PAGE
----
Wow. Thanks for your words. I am 8 days away from my due date with my first and am praying that we have a healthy baby. At the same time, I just learned of a friend who was 6 months pregnant with their first, but just lost their baby on Monday. The grief of that loss and the fear of losing my own have turned me running straight to the Lord in a mighty way this week. I’m forcing myself to remember that “Perfect love casts out fear.” Thank you for your words of truth. Though you did not have a choice, thank you for living through this and reminding me that if this tragedy ever comes into my life, I will have truly *lived* and *seen.* And that nothing God does is ever wasted. I’m praying for you and your family as you continue your journey.

    Reply
  • 49. deAnna  |  July 23, 2009 at 4:07 pm

    thank you so much for sharing this. god has given me and my husband two beautiful, healthy children. just weeks after my son was born, though, some dear friends lost their daughter. just grieving her death, i can’t begin to imagine how our friends feel. my husband and i thought: if we are in this much pain, how much more are they hurting? i do understand “secondary losses”, though. i have not been the same person since i was 19, when a man violently took something from me and my husband. god, in his infinite grace, led me to read many many sermons and books by your father-in-law, who helped me to see the blessing in my suffering. almost nine years later, i still think about my loss daily and think “i used to be happy”, but i am still living …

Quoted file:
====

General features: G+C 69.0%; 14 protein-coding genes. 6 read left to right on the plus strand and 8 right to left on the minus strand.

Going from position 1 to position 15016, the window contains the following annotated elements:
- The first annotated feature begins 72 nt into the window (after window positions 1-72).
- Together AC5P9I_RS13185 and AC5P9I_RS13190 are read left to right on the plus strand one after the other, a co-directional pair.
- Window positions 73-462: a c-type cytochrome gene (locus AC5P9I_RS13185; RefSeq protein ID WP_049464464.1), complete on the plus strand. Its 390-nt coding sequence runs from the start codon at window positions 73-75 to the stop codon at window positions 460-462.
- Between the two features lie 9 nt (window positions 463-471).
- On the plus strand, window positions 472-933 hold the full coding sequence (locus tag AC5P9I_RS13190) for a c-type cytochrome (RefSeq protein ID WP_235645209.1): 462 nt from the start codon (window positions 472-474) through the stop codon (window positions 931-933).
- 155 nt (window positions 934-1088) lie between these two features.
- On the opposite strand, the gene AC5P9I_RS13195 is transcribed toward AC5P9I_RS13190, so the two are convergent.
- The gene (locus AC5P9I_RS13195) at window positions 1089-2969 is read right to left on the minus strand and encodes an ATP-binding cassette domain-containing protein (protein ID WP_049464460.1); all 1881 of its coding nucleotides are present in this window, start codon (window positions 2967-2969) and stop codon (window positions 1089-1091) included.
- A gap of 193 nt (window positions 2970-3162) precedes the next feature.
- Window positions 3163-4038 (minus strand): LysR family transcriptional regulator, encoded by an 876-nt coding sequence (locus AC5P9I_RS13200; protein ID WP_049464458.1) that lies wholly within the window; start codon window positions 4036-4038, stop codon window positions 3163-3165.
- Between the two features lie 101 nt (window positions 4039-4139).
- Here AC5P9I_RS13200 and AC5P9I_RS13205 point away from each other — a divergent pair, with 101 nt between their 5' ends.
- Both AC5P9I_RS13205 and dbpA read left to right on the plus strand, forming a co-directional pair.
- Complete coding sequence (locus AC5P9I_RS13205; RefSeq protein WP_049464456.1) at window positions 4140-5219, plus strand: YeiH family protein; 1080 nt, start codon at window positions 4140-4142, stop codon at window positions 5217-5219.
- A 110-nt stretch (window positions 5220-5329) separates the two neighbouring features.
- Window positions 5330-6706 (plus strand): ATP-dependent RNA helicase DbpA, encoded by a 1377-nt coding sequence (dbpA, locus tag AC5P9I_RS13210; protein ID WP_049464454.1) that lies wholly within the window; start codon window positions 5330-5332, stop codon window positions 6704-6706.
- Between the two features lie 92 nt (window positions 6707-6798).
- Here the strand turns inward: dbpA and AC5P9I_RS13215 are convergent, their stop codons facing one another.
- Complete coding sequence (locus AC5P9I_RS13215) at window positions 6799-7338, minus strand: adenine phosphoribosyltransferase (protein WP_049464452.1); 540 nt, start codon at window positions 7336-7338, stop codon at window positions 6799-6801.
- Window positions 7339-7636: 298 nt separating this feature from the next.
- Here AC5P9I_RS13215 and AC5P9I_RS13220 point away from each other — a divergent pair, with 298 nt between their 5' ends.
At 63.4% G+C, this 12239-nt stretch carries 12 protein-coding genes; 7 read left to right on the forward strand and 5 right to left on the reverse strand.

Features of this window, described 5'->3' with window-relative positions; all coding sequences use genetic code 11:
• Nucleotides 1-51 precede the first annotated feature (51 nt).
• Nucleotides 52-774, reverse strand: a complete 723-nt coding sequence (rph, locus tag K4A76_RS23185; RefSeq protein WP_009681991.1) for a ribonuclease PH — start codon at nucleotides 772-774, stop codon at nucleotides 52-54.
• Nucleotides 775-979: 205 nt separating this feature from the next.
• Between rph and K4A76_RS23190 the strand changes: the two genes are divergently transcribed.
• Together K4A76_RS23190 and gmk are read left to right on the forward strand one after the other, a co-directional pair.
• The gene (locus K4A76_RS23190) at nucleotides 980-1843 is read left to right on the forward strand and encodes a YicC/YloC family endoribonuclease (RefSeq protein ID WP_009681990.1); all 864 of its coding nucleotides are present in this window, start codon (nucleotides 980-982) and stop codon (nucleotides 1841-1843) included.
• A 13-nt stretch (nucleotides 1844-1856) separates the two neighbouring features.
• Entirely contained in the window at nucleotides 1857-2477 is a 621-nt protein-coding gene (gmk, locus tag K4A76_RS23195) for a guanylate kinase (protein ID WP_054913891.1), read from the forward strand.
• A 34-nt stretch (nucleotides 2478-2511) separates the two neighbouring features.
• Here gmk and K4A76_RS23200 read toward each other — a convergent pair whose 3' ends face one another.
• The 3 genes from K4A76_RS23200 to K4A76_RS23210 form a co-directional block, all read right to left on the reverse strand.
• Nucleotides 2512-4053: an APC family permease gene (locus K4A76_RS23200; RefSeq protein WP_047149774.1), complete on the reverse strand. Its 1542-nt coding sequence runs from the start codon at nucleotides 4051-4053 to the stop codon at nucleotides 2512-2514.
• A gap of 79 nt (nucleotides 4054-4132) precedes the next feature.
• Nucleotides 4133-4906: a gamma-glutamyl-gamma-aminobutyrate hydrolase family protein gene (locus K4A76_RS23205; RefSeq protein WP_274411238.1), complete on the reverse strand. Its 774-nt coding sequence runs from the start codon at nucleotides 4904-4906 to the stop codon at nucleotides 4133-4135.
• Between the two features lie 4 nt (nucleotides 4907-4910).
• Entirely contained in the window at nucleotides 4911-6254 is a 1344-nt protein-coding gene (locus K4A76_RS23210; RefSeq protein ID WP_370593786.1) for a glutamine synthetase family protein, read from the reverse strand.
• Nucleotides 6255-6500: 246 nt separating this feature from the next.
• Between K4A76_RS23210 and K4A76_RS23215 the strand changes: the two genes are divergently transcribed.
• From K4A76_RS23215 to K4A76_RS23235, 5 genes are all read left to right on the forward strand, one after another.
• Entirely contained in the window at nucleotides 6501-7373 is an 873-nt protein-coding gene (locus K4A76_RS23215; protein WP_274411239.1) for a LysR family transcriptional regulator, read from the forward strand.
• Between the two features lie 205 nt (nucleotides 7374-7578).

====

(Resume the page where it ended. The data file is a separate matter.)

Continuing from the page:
Reply